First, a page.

[00:58:34] REPORTER CARRIE FEIBEL: Elizabeth went for a walk after breakfast. It was May 10th, weeks before the Supreme Court would overturn Roe v. Wade, but in Texas things had already changed. Most abortions after six weeks were banned. Elizabeth didn't think that could affect her. They were going for it. They were setting up the nursery. But when Elizabeth got back from her morning walk, she felt something shift inside.
[00:58:55] ELIZABETH WELLER: This burst of water just falls out of my body. And I screamed because that's when I knew something wrong was happening.
[00:59:05] REPORTER CARRIE FEIBEL: James rushed home and they drove to the ER at Houston Methodist Hospital in the Woodlands.
[00:59:12] ELIZABETH WELLER: And I asked the technician, I was like, is she okay? And she goes, Well, it's kind of hard to tell, cuz there's very little amniotic fluid. At the time I had no idea what that meant.
[00:59:23] REPORTER CARRIE FEIBEL: It was premature rupture of membranes. Her waters had broken too soon. It happens in about 3% of pregnancies. If it's later in pregnancy, sometimes doctors can delay delivery, give the fetus more time to develop. But sometimes the baby is born far too early and dies, or is born with serious disabilities.
Elizabeth was admitted to the hospital and later that night, her OB/GYN called to talk it through. She was 18, almost 19 weeks pregnant. There was still a fetal heartbeat, but it could stop at any moment. The watery cushion of amniotic fluid had disappeared. That also meant the lungs in the fetus would stop developing. Her doctor said one option was to try to stay pregnant, although this could be very risky and would likely not work.
[01:00:09] ELIZABETH WELLER: And she says, Let's say, if you get to the week of viability, which is around 24 weeks, I can't promise you that she will continue to live past that point. And because there's no amniotic fluid left, she's no longer going to be a developed baby.
[01:00:27] REPORTER CARRIE FEIBEL: Elizabeth's doctor wouldn't do an interview for this story, but Dr. Alan Peaceman, a maternal fetal specialist at Northwestern University's Feinberg School of Medicine, says the chance of a fetus surviving in that state from 18 until 24 weeks is virtually zero.
[01:00:42] DR. ALAN PEACEMAN: It's almost inevitable that the pregnancy's gonna be lost anyway. And many women would say, Why do I have to continue to carry a pregnancy that is doomed? Uh, and that's a huge psychological burden.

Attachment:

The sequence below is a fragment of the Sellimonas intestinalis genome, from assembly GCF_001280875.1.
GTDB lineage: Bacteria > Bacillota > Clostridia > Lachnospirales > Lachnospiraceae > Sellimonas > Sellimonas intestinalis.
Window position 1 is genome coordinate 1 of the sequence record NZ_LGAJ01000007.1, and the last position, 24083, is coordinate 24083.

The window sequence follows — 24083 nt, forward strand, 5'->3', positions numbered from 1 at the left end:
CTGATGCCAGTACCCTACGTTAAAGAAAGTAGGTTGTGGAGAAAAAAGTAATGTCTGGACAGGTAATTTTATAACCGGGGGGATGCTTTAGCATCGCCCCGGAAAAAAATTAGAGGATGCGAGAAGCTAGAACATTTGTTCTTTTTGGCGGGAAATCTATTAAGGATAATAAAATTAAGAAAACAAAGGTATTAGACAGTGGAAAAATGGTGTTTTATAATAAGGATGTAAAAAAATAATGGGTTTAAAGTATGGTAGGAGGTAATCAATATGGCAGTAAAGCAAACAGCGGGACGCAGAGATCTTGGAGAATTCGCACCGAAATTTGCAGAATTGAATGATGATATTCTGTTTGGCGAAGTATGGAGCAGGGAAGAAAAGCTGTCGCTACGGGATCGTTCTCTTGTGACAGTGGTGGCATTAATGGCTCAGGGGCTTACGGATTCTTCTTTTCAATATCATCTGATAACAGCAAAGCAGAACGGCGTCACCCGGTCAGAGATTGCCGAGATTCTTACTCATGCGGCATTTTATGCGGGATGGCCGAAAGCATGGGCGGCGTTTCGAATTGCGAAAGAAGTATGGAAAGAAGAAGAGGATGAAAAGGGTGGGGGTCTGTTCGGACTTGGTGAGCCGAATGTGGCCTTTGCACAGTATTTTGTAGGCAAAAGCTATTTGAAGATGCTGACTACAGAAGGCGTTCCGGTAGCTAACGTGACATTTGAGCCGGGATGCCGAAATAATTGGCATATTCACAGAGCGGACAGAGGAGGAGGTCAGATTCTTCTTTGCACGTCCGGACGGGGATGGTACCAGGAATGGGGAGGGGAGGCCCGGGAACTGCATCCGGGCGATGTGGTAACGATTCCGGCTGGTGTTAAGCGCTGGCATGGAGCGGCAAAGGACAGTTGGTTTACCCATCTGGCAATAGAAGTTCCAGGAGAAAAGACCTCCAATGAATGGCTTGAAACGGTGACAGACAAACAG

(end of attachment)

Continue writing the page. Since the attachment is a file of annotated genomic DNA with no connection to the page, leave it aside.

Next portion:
[01:00:55] REPORTER CARRIE FEIBEL: Prolonging the pregnancy also meant Elizabeth could develop a serious or even life-threatening infection in her uterus. So her other option was to end the pregnancy. Elizabeth was distraught and heartbroken. She could never have imagined making that decision, but now she felt continuing the pregnancy was wrong. It felt scary. And also cruel.
[01:01:15] ELIZABETH WELLER: You have to ask yourself, Would I put any living thing through the pain and the horrors of having to try to fight for their life the minute that they're born?
[01:01:26] REPORTER CARRIE FEIBEL: James was in total agreement, but the next morning they learned it wasn't their decision to make. The Texas law was making it hard for her OB to arrange the procedure.
[01:01:35] ELIZABETH WELLER: I remember hearing her, from my room, speaking loudly about how nothing is being done here.
[01:01:44] REPORTER CARRIE FEIBEL: Her doctor came back to her bedside. Elizabeth says she looked defeated.
[01:01:48] ELIZABETH WELLER: ...and she starts to cry and she tells me, They're not gonna touch you. And that you can either stay here and wait to get sick, where we can monitor you, or we discharge you and you monitor yourself, or you wait till your baby's heartbeat stops.
[01:02:11] REPORTER CARRIE FEIBEL: The Texas abortion law meant they couldn't end the pregnancy as long as there was a fetal heartbeat. There was one exception: for a medical emergency. But wasn't this a medical emergency? Elizabeth was told, No, not yet. She had to wait for more signs of a growing infection in her uterus. Dr. Peaceman, in Illinois, says the hospital in Houston was dealing with a state law that doesn't define what qualifies as a medical emergency.
[01:02:37] DR. ALAN PEACEMAN: It's terrible, but the care providers are treading on eggshells. They don't want to get sucked into this, into a legal morass.
[01:02:48] REPORTER CARRIE FEIBEL: Houston Methodist Hospital declined to comment on the specifics of Elizabeth's care, except to say they follow all state laws and that there's a medical ethics committee that sometimes reviews complex cases.
[01:02:59] ELIZABETH WELLER: At first, I was really enraged at the hospital and administration.
[01:03:02] REPORTER CARRIE FEIBEL: To Elizabeth, it already felt like a medical emergency. She had cramps, she was passing blood, but she was told those weren't the right symptoms. She needed a fever of 100.4 and chills. Her discharge had to be darker and it had to smell bad. Then they could proceed and end the pregnancy.